Another thing this guy forgot is that while “e/a” in “bed” and “bad” (no difference between the two in Russian) is strictly speaking “Э”, this letter is pretty rare! If the vowel in unstressed and there’s a consonant before the vowel (and this consonant is not “Й” (yes, it’s a consonant in Russian)), the letter used is “Е”. So instead of a softer sound (that “e” normally stands for) you say the harder one. How do you know? Magic! It’s one of the very few things in Russian spelling that are basically magic. Well, OK, it’s not that incomprehensible: most times it’s the softer one. “Э”, unlike in English, is a very uncommon sound and mostly comes from foreign words that have not yet been fully assimilated. So, for example, “Potter” as in “Harry Potter” is “Поттер” and not “Поттэр” as would logically seem. “Поттэр” looks like the accent is on the second syllable which is weird if you know what the correct accent is.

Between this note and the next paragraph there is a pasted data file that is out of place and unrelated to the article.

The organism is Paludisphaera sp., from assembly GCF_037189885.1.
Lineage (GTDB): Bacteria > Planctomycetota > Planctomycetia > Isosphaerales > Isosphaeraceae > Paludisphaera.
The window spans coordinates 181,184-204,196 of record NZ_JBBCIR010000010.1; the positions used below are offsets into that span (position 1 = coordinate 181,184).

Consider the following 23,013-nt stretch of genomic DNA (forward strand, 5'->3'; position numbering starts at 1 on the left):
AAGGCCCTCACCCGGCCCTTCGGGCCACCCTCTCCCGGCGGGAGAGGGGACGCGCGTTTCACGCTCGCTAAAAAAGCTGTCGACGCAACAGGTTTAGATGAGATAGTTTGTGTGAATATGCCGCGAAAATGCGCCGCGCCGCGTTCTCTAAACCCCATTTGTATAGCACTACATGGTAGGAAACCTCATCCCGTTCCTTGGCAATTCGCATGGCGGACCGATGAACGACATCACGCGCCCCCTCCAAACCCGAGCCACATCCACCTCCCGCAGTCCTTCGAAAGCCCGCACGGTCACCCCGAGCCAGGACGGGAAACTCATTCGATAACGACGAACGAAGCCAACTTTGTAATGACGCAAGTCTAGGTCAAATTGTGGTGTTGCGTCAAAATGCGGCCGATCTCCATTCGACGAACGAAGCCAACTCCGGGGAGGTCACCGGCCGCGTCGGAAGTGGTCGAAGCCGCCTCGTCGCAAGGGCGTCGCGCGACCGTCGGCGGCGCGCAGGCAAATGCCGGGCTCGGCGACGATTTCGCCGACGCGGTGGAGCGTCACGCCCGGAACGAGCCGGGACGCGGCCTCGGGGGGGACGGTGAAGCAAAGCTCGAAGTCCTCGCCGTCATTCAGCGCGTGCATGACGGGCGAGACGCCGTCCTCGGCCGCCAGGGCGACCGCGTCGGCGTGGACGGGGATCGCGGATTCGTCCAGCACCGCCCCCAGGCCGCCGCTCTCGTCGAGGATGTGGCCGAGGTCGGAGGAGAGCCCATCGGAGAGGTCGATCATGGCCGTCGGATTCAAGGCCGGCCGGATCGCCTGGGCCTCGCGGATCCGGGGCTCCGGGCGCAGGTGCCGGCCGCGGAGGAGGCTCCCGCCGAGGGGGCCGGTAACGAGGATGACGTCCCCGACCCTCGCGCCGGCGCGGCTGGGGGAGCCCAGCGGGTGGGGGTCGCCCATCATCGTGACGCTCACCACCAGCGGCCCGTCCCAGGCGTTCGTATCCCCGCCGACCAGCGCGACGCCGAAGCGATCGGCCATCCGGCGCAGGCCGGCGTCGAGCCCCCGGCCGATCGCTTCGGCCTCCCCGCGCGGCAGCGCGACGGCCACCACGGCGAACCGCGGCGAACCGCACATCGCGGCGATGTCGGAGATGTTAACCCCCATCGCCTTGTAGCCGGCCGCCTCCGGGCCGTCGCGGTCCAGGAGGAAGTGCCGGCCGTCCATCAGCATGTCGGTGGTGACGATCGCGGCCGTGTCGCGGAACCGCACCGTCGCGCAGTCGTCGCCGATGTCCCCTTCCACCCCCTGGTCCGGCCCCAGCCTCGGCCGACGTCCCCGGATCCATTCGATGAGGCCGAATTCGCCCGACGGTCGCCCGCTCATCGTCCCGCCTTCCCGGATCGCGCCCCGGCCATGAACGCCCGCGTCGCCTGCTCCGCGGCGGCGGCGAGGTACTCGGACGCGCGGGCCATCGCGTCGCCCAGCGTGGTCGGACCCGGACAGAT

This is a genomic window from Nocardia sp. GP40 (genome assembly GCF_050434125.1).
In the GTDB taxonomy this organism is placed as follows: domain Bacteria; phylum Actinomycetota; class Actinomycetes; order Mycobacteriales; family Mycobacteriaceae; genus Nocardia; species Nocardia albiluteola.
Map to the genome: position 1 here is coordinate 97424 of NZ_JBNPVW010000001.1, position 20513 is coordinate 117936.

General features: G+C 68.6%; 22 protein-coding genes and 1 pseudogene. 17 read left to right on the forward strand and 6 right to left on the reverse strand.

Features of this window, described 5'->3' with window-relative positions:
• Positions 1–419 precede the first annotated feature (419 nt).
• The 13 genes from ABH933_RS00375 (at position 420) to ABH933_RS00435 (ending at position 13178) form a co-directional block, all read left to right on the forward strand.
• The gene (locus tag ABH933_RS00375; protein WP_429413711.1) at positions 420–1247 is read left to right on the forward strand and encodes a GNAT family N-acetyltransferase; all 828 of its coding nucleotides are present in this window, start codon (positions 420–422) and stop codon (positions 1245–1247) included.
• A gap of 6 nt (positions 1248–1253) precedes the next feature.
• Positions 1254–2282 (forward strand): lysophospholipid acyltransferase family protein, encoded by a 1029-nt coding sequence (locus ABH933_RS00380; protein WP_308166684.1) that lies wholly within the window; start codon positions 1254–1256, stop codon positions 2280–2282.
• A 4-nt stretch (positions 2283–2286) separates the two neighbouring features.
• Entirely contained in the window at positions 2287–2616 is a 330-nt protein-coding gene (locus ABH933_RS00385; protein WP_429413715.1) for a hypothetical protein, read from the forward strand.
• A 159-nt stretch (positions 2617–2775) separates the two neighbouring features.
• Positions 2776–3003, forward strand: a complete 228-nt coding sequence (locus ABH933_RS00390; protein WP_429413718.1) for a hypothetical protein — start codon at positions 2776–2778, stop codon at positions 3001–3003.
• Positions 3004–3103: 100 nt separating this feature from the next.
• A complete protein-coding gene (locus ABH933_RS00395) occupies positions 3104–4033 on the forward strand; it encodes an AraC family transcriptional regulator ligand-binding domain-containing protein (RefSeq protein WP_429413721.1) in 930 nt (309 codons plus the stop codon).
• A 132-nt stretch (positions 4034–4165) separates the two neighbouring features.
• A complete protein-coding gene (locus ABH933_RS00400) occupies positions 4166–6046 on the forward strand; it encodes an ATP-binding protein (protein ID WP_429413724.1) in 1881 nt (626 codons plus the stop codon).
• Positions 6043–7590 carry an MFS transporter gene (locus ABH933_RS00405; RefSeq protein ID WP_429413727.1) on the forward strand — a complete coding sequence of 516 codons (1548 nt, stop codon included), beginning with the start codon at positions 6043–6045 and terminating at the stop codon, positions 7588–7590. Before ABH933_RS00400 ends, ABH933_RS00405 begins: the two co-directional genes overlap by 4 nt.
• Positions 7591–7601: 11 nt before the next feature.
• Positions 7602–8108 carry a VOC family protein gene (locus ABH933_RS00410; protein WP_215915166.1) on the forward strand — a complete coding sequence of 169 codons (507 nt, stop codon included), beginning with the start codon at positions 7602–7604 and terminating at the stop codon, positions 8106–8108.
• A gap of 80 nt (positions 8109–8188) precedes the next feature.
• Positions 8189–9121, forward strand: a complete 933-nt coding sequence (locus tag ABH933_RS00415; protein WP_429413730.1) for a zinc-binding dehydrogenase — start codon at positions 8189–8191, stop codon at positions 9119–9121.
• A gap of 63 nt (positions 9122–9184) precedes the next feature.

And I’m pretty sure that “Batman” is “Бэтмэн” or “Бэтмен” (some people feel it’s so foreign and unusual it shouldn’t even be assimilated with this “э/е” rule), not fucking “Батман”. Unless, again, I’ve been pronouncing it wrong all along… but that’s unlikely. There’s a reason the word is spelled like that in Russian context, we usually take foreign words and spell them like they are pronounced in the original language. Of course, the question is what language that is. However, I’m pretty sure this one’s English.
Oh, and how exactly is “Й”/”Y” (like in YES) ELONGATING the sound??? Does “y” in “yes” sound like a longer “ae” to you, like “ae:s”??? If so, we are speaking different languages o.O It’s a distinct sound, it’s a consonant, and it accompanies vowels so often there are additional letters for when a vowel is prefaced by it.
It sounds slightly different in Russian than in English, but just slightly. It’s an always soft consonant so the vowels after it are always soft too. It’s also a bit shorter if it’s a part of a vowel, which is a hard rule and if you need it to be longer you insert an extra “Й” before it. So “Yes” in Russian is not spelled as “Ес” like would seem logical, but as “Йес”.